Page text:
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Western Protest

Formerly part of the North-West Territories (which was demarcated from the rest of Canada in 1875), the two Prairie provinces of Alberta and Saskatchewan attained provincehood in 1905, but did not obtain control of their own natural resources until 1930.

Yet even before entering the Dominion of Canada, the West had an entrenched antipathy to eastern Canada, which it did not believe protected or promoted the interests of westerners. By the First World War, western Canadians were generally suspicious of the federal government, which seemed more concerned with pandering to the interests of the more heavily-populated "Ottawa-Montreal-Toronto triangle" than other parts of the country. When Prime Minister Robert Borden granted a military exemption to western farmers in 1917, and then reneged on his promise several weeks later, the already-established pattern of Western protest was reinforced.

Matters worsened with the economic depression following the First World War, which created working-class discontent and made the West ripe for confrontation. This occurred in the famous 1919 Winnipeg General Strike, which greatly alarmed Winnipeg's city elites yet rallied thousands of political and labour activists, many of whom faced arrest and imprisonment for their display of labour solidarity. This included Methodist minister J.S. Woodsworth, who was charged with seditious libel and was incarcerated briefly. This unparalleled withdrawal of labour in a major Western city showed that all was not right on the Prairies.

The confrontation in Winnipeg, however, was only one manifestation of western grievances. During and following the First World War, western social reformers clamoured for prohibition and women's suffrage, which they considered to be part of a broader battle for order and equality in the Canadian Confederation. Meanwhile, political activists, weary of the dominance of old-line parties which did not acknowledge the contributions of the West to the Canadian economy or polity, looked to third-party protest movements to exert influence. This they found in the unorthodox National Progressive Party, which succeeded in winning enough seats to form the official opposition in the 1921 federal election.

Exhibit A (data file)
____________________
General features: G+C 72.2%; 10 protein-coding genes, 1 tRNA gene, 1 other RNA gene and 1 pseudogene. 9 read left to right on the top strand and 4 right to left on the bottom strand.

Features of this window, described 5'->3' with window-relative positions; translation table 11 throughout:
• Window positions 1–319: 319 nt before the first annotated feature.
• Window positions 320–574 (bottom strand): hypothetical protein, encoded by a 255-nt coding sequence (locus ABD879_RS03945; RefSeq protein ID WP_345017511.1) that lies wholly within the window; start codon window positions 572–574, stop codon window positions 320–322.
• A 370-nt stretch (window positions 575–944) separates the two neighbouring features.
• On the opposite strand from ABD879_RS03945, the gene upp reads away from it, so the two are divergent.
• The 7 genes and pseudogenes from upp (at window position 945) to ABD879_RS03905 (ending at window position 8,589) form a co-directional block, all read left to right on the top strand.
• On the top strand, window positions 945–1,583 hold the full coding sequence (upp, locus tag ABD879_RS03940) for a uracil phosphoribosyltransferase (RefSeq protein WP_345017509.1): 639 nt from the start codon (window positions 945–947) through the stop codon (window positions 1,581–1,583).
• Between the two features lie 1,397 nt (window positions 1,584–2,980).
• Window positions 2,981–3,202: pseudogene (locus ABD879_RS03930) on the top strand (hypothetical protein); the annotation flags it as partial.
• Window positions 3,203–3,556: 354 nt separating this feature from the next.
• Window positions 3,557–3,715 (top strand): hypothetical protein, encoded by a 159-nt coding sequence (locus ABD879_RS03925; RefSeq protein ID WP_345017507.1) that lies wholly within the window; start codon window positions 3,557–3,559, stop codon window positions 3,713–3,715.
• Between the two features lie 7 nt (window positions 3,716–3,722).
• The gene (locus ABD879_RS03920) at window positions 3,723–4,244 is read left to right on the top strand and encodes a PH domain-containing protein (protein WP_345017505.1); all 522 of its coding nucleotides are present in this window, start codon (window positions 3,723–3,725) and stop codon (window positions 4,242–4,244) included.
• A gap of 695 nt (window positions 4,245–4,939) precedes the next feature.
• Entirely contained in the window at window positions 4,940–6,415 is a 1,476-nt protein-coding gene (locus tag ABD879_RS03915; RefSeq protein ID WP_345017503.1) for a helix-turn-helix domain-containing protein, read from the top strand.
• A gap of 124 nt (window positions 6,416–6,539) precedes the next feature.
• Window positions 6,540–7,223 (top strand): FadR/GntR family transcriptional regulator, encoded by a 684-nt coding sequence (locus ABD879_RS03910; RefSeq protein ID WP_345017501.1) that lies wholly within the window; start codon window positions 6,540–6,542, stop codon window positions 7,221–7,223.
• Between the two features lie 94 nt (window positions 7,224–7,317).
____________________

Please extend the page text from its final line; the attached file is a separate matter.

By the 1920s, the West had an established regional identity that would manifest itself in future political and social protest movements with a distinctive western flair. In the years to come, the rest of Canada would have no choice but to sit up and take notice.

Further Readings

See also

Laurier and the Prairie West



Songbook published by the Industrial Workers of the World, ca. 1917
Songbook published by the
Industrial Workers of the
World, ca. 1917

Permission card used during the Winnipeg General Strike, 1919
Permission card used during
the Winnipeg General
Strike, 1919

Workers' Liberty Bond issued by the Workers' Defence Fund, Winnipeg, 1919
Workers' Liberty Bond
issued by the Workers'
Defence Fund,
Winnipeg, 1919


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